One more thing to get out of the way right out of the box: regardless of how the rules may or may not be applied in practice, the Church clearly teaches that a valid sacramental marriage (i.e., a marriage between two baptized Christians) cannot be annulled for any reason. This, of course, sets the Catholic Church apart from pretty much every Protestant sect. Even the most “conservative” of such sects would say that adultery constitutes valid grounds for dissolving a marriage, including a marriage between two Christians. The Catholic Church, however, teaches that, when two baptized Christians are validly joined in marriage, that marriage is for keeps, and only death would allow the surviving partner to licitly marry again. I’ll come back to this teaching in a moment.
With all of that as background, let’s assume, for the sake of argument here, that there’s at least a kernel of truth in the Protestant accusation that the Church hands out annulments too easily. Implicit in this accusation, of course, is the idea that the Church really doesn’t take marriage all that seriously—which would be a problem, because Jesus obviously took marriage quite seriously. As a consequence, this assertion would have some weight in demonstrating that Protestantism is “truer” than Catholicism if Protestants could point to what it is in the Protestant system that demonstrates Protestants take marriage more seriously than the Church. But, as I considered this question when I was still a Protestant, I couldn’t come up with anything on this score—not a single thing.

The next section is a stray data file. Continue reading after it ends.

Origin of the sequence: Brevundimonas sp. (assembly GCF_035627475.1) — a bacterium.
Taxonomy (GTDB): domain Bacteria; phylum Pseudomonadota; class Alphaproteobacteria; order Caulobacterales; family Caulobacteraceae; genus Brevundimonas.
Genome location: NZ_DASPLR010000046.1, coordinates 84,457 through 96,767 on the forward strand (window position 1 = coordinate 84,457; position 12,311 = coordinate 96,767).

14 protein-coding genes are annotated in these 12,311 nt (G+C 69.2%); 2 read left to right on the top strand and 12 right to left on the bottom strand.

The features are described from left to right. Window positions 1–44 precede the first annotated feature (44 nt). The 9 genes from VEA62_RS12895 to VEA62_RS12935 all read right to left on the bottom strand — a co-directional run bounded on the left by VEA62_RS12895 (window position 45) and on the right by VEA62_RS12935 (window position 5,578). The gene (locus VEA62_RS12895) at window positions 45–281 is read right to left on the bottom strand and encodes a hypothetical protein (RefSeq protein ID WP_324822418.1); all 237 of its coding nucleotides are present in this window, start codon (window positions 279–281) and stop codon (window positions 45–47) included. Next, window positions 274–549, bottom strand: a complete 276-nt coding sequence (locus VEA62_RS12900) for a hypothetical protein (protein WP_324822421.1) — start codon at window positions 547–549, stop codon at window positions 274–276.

As a Protestant, I bought into the typical Protestant position that any marriage could be dissolved in the event of adultery. That meant that, at least on the level of theory, the Catholics took a more rigorous view of marriage than I did. When it came to practice as well, I came up empty in my effort to show that Protestantism actually had the better of Catholicism on this one. I could point to nothing within the Protestant churches I attended that even purported to authoritatively deal with the issue of when individuals within those various congregations could validly remarry when a spouse from a prior marriage was still living. I personally witnessed folks struggling with this very issue, and what did we do? We sat around and pooled opinions on whether we thought it was OK for these people to remarry, ultimately concluding (of course) that they were good people and should just “follow Jesus.” Wow—that’s helpful to people in agony over whether they’re doing the right thing.